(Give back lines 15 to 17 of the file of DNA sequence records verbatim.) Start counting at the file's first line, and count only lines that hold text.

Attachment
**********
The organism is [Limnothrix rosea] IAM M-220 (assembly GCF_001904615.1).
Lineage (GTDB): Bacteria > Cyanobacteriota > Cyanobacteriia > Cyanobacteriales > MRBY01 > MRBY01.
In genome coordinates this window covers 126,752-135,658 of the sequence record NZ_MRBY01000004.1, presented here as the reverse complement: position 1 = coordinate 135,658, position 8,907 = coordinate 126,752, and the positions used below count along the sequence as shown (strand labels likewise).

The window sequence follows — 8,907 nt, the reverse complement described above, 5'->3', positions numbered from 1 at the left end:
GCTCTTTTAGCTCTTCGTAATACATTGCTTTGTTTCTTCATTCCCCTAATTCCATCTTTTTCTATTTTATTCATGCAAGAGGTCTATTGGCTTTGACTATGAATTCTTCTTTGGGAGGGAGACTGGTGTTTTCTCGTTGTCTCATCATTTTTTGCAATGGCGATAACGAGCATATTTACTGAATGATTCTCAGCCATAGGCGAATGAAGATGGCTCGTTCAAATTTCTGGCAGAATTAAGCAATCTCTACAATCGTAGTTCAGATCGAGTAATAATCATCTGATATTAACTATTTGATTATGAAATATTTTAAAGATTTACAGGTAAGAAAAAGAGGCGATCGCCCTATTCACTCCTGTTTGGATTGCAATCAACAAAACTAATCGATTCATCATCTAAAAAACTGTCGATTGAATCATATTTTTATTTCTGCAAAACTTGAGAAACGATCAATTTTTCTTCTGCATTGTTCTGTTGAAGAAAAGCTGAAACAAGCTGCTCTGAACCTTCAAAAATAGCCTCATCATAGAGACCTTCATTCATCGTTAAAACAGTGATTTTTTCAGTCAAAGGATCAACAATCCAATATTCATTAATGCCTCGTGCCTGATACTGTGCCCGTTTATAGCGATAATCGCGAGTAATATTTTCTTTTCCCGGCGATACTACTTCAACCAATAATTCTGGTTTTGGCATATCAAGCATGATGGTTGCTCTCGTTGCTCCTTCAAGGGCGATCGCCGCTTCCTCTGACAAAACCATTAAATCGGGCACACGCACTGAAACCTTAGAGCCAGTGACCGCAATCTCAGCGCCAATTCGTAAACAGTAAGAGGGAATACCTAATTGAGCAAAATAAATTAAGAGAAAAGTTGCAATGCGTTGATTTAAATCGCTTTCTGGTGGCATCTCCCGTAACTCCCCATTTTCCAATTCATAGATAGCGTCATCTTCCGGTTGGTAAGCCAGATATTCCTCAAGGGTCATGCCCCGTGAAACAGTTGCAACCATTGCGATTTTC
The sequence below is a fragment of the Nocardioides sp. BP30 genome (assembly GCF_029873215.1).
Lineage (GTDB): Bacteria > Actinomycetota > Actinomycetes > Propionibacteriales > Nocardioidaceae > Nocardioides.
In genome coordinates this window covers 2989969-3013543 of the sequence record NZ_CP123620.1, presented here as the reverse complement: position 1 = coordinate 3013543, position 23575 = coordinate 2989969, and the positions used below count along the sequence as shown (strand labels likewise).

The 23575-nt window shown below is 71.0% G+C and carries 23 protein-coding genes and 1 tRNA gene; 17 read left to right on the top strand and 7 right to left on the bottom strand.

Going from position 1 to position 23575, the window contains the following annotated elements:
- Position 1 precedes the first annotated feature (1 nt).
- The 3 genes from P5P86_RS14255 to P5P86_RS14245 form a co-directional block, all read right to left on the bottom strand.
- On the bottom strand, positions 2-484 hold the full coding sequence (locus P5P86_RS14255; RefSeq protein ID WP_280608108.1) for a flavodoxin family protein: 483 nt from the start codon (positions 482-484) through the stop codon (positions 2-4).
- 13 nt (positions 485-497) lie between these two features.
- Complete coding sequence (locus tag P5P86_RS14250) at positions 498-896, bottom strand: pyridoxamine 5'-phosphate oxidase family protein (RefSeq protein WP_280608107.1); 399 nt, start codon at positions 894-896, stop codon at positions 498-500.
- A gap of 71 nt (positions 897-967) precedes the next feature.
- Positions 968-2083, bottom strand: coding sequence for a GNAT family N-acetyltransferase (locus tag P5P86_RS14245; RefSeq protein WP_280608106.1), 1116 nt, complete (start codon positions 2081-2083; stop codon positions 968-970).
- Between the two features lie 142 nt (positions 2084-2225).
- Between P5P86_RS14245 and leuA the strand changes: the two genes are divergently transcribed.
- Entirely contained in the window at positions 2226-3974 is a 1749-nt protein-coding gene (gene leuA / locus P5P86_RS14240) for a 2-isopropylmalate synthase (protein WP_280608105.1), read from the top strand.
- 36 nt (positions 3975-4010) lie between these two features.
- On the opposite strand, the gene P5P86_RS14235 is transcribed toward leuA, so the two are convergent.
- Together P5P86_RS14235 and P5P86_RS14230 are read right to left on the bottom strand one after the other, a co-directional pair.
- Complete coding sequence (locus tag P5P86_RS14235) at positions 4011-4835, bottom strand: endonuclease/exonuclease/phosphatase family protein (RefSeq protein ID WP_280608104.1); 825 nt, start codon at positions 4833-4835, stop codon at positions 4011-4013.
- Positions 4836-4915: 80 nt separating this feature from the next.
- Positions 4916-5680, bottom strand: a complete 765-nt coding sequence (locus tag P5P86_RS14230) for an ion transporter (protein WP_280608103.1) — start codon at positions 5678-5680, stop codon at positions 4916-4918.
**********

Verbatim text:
- Complete coding sequence (locus tag P5P86_RS14250) at positions 498-896, bottom strand: pyridoxamine 5'-phosphate oxidase family protein (RefSeq protein WP_280608107.1); 399 nt, start codon at positions 894-896, stop codon at positions 498-500.
- A gap of 71 nt (positions 897-967) precedes the next feature.
- Positions 968-2083, bottom strand: coding sequence for a GNAT family N-acetyltransferase (locus tag P5P86_RS14245; RefSeq protein WP_280608106.1), 1116 nt, complete (start codon positions 2081-2083; stop codon positions 968-970).